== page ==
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Matthew Elliott: Barroso's EU plans will enable Britain to change our relationship with Brussels

Elliott Matthew 2013Matthew Elliott is Chief Executive of Business for Britain – over 750 business leaders calling for a new deal from the European Union. Follow Matthew on Twitter.

Today the eleventh President of the European Commission, José Manuel Barroso, will deliver his fourth and final State of the Union address to Brussels before he steps down after the European elections next year.

We know already that he will say that the EU needs further economic and political integration. It is likely that he will start to expand on his vision of banking and fiscal union, welding the countries of the Eurozone ever closer together into a new highly-integrated economic bloc.

This should come as no surprise to anyone. The President of the European Council, Herman van Rompuy, set out proposals for deepening integration in his ‘Towards a genuine Economic and Monetary Union’ paper in 2012, and President Barroso floated the idea in his State of the Union address last year.

In fact, anyone who witnessed the debate about the single currency at the turn of this century would have seen commentators warning that the euro would not survive without a strong coordination of fiscal policy underpinned by a single pan-European banking system.

Then, as often happens now, these sage people were shouted down - decried as xenophobes clinging to outdated notions of sovereignty. As has happened throughout the chequered history of the European Union, nations were told not to worry about the next steps, with EU officials saying that joining the euro didn’t necessarily mean further political and economic union.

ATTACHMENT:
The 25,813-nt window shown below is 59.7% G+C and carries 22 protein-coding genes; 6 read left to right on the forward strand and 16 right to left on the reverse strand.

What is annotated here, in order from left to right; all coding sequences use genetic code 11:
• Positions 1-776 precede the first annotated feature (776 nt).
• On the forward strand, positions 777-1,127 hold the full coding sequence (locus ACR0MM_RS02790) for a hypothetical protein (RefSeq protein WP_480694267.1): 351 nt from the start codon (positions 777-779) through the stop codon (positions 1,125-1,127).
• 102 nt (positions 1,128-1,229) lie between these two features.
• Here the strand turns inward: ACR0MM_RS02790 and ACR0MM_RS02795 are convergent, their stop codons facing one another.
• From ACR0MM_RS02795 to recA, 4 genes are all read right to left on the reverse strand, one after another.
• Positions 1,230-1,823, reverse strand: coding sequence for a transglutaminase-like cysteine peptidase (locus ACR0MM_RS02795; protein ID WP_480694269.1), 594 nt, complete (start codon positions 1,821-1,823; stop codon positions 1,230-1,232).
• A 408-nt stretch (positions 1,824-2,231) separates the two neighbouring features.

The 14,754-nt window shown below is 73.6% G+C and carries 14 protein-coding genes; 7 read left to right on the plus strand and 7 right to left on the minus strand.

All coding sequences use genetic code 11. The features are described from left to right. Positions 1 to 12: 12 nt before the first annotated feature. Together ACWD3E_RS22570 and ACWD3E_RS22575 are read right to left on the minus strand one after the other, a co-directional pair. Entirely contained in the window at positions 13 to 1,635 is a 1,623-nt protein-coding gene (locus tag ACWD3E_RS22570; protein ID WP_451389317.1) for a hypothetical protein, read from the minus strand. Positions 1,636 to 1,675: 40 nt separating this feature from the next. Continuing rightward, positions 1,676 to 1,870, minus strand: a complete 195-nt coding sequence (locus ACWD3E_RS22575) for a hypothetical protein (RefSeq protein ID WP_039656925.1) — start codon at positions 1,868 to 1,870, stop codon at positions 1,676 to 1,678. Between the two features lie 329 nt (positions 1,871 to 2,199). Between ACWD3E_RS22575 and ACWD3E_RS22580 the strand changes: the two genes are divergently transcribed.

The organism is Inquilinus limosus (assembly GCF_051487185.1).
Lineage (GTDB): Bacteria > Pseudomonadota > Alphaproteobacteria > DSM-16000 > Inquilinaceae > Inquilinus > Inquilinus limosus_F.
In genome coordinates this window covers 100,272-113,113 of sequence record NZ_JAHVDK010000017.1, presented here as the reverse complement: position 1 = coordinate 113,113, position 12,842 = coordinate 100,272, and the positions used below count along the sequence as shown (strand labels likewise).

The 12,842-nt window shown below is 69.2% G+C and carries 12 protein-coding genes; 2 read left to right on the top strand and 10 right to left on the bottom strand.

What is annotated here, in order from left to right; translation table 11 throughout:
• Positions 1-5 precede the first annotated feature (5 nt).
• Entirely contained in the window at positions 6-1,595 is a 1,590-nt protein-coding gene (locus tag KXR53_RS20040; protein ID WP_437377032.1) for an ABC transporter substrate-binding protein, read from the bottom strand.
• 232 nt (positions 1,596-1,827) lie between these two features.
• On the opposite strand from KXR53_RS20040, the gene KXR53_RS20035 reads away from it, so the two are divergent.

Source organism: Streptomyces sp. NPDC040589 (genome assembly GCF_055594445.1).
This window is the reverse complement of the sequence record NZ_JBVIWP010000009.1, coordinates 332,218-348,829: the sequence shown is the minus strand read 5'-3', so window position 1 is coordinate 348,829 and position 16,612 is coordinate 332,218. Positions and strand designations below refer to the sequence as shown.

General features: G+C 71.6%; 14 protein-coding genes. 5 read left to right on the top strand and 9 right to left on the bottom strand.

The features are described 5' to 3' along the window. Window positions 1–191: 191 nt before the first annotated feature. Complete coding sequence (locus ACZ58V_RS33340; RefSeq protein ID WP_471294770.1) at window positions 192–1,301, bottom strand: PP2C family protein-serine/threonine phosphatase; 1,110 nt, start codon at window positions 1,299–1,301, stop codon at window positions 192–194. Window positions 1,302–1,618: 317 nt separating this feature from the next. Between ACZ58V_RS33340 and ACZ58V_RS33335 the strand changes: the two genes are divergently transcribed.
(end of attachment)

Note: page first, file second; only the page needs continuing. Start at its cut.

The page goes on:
It has taken one financial crisis for that promise to be broken. Now the EU institutions are laying the groundwork for further control over the tax and spend policies of Eurozone countries – arguably stripping governments of their most fundamental function.

Fortunately, Britain is inching towards economic growth safely outside the single currency. There is a debate to be had over whether the Eurozone should be making moves towards closer union or breaking up altogether, but these developments do bring with them the high likelihood of treaty change and with it the opportunity to reshape our relationship with Brussels.

We should not be afraid to start imagining what this new deal will look like. When David Cameron first mooted the prospect of negotiating a new deal with the EU, some business people and retired Eurocrats warned the Prime Minister against making "premature" and "opportunistic" demands. Others said that treaty change was impossible and that in going alone Britain was "threatening" the economic recovery.

But it’s clear that we are no longer going alone. The EU is beginning its own period of change and we can use this opening to get a better deal from Brussels. The very same fair-weather friends who warned David Cameron of dire consequences in January have now conceded that the EU does need to reform, and even the German Chancellor has spoken positively about the repatriation of powers from Brussels to national governments, with talks ready to begin after the elections.

On Monday night, Business Secretary Vince Cable said that the planned return of powers had “little hope”, seemingly ignoring these developments. It now seems likely that the whole process of negotiating a better deal for Britain will begin far sooner than many had originally thought and – thankfully – it won’t have to take place on a unilateral basis.  

Business for Britain will be holding a debate on this topic at Conservative Party Conference on Tuesday 1st October, 12-1pm in the ConHome tent. Panellists to include Matthew Elliott, Dr Liam Fox MP and Ruth Lea, with the event chaired by ConHome Editor Paul Goodman.


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